staff, November 1, 2013

Enthusiasm is running high as Nebraska basketball enters Year Two of the Tim Miles era. As our season previews roll on, let's take a look at just how much improvement can be expected from the Huskers.

Tim Miles? first season in Lincoln would have to be called a rousing success. His Huskers won five conference games, finished ahead of both Northwestern and Penn State, and knocked off Purdue in the Big Ten tournament. That may not sound like much, but it was an impressive showing for a squad that was presumed a near-lock to occupy the cellar.

Even more encouraging, the Huskers kept getting better as the season went on, as illustrated by the movement of the team?s ranking on the invaluable

Given this backdrop, you might think this preview is heading towards a rosy prediction of Big Ten competency for 2013-14 Nebrasketball. You?d be wrong. For all of the improvement achieved in Miles? first season, this is still a roster severely lacking in talent, and it figures to take years for Miles to get this program to where it is competing for an NCAA tournament spot.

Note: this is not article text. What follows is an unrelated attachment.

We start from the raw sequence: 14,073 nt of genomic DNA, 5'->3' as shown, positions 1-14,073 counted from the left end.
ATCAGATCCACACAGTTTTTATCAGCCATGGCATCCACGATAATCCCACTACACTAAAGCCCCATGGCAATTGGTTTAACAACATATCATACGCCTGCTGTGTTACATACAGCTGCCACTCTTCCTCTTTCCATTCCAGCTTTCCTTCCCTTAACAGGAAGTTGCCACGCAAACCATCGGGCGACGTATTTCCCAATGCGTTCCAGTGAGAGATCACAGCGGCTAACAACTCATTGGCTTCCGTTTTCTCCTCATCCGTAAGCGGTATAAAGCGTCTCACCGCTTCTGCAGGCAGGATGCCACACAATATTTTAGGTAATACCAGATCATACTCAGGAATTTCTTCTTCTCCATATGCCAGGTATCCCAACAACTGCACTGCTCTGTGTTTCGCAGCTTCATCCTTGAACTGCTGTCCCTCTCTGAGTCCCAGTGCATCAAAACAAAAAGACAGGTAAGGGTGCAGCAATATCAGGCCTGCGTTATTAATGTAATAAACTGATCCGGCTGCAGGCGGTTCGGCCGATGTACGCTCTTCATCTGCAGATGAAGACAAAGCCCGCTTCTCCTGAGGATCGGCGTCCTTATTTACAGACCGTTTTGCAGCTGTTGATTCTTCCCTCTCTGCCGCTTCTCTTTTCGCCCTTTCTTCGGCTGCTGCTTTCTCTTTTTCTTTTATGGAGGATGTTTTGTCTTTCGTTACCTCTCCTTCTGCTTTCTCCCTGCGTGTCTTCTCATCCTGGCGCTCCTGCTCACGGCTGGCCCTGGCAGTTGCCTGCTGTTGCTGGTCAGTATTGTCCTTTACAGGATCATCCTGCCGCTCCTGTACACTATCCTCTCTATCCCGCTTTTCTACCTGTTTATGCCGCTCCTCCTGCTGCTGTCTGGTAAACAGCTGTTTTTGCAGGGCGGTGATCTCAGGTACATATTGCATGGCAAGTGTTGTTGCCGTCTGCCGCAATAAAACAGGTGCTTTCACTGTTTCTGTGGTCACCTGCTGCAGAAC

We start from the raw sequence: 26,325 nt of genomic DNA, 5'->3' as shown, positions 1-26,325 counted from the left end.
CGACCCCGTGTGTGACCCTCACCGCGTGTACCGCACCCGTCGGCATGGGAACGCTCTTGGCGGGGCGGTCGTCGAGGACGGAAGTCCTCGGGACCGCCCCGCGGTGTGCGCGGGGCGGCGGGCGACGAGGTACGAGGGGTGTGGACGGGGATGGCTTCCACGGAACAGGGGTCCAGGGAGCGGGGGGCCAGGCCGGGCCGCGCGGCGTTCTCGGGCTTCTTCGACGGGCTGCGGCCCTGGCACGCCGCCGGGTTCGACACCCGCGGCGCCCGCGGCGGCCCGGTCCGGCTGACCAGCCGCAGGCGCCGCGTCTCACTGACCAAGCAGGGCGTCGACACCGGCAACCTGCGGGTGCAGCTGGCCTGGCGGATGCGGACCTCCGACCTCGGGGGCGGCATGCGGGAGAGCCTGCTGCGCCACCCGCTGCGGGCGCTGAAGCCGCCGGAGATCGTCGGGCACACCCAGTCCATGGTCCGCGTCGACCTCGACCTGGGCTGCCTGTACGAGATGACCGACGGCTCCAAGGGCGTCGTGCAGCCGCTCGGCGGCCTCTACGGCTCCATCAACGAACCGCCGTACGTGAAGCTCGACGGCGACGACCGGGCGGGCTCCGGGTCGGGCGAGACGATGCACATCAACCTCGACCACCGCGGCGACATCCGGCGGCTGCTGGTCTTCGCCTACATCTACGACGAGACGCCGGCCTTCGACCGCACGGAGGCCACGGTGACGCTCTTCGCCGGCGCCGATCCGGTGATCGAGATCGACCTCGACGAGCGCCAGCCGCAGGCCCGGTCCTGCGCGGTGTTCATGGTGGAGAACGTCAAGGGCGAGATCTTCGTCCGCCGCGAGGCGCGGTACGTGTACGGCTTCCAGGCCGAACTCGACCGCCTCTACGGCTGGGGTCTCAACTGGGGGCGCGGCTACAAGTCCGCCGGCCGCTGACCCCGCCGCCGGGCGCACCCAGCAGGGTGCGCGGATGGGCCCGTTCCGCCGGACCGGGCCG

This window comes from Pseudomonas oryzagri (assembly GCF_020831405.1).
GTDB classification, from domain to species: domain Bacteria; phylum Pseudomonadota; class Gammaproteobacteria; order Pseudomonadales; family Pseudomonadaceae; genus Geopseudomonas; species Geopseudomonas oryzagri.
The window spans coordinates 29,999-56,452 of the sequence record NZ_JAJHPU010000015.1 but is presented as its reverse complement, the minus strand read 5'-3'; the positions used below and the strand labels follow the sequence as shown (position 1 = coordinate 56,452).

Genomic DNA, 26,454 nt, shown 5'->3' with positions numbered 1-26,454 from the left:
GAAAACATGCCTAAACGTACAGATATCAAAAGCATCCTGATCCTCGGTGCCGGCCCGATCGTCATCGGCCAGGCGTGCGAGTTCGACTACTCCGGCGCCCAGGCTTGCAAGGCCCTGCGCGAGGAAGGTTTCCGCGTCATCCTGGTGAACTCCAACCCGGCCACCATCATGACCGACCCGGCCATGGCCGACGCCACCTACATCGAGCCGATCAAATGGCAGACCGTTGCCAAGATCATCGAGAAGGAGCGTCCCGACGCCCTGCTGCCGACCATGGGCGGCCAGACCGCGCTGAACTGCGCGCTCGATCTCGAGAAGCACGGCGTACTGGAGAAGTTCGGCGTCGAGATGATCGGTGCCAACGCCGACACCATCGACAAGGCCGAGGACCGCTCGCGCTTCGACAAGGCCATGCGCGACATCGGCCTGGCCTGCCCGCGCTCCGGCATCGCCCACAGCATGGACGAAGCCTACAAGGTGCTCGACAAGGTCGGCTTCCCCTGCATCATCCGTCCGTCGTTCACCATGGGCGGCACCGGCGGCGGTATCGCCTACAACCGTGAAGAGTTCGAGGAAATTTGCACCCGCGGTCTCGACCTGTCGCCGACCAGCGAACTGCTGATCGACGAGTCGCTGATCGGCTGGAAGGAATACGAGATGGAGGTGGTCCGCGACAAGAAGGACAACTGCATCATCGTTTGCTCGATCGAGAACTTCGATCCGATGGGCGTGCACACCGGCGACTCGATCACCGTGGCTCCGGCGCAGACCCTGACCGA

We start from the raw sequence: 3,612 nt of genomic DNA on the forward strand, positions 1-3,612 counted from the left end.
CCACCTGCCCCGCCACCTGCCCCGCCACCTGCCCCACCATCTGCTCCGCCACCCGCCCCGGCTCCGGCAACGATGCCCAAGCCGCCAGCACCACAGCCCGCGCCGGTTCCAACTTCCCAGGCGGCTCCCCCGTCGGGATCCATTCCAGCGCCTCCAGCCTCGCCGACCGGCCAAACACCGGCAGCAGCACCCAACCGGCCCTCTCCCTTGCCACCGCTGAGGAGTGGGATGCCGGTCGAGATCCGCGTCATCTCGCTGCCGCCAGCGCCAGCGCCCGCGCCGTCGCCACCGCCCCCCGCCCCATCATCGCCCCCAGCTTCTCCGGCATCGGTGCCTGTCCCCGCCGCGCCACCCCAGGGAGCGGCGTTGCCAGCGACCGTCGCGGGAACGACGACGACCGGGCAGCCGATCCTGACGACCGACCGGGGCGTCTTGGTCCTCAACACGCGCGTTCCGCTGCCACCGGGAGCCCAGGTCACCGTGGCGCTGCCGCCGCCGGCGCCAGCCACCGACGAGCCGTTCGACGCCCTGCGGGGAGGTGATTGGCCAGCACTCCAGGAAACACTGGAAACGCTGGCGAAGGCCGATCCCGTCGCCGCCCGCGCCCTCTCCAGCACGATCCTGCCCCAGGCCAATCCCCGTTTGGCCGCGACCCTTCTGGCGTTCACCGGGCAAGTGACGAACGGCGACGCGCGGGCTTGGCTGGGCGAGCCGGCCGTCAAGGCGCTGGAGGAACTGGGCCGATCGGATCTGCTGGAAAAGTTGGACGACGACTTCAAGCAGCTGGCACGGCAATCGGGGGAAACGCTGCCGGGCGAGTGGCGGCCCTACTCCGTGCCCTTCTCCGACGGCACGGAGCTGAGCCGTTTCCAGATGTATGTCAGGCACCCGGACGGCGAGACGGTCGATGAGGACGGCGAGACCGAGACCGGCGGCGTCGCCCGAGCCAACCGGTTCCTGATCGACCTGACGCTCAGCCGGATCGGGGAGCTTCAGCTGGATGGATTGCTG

A glance at the pertinent numbers points to only marginal improvement from a squad that was routinely overmatched in conference play:

2013 Record:

15-18 (5-13)

Conference Offensive Efficiency:

0.93 (11th)

Conference Defensive Efficiency:

1.08 (11th)

Percentage of Conference Minutes Returning:


Percentage of Conference Minutes Played by Returning Freshmen:


That?s not to say Nebraska is completely without players. Versatile forward Shavon Shields looks primed to become the face of the program after a promising freshman campaign. The 6-6 Shields displayed an ability to score at all three levels as a true freshman, and he might be the best defensive rebounder on the team. Shields and three-point specialist Ray Gallegos are the Huskers? only proven scorers, so the duo figures to carry a heavy load.

If there?s upside for this season, it comes in a slew of newcomers. At his disposal, Miles will have three freshmen, two D1 transfers, and two junior college transfers. Expect all seven fresh faces to get a look.

The headliner is freshman Tai Webster, a 6-4 point guard from New Zealand that chose Nebraska over good programs like Pittsburgh, St. Mary?s, and Virginia. Webster figures to start immediately in a backcourt desperate for playmakers.

All things considered, this Nebraska team should be marginally improved from last season, but marginal improvement may not be enough to boost the Huskers? final record. The bottom of the Big Ten has greatly improved, and anything better than a last place finish for Nebraska would be a big surprise. Likewise, topping last season?s five conference wins is a tall order.

Still, there?s plenty of reason for optimism in Lincoln as the new $179 million Pinnacle Bank Arena opens. This will be a young Nebraska team with only one senior in the regular rotation, so signs of progress and improvement should be the most important measuring stick for Miles and his team. There?s a program to build here.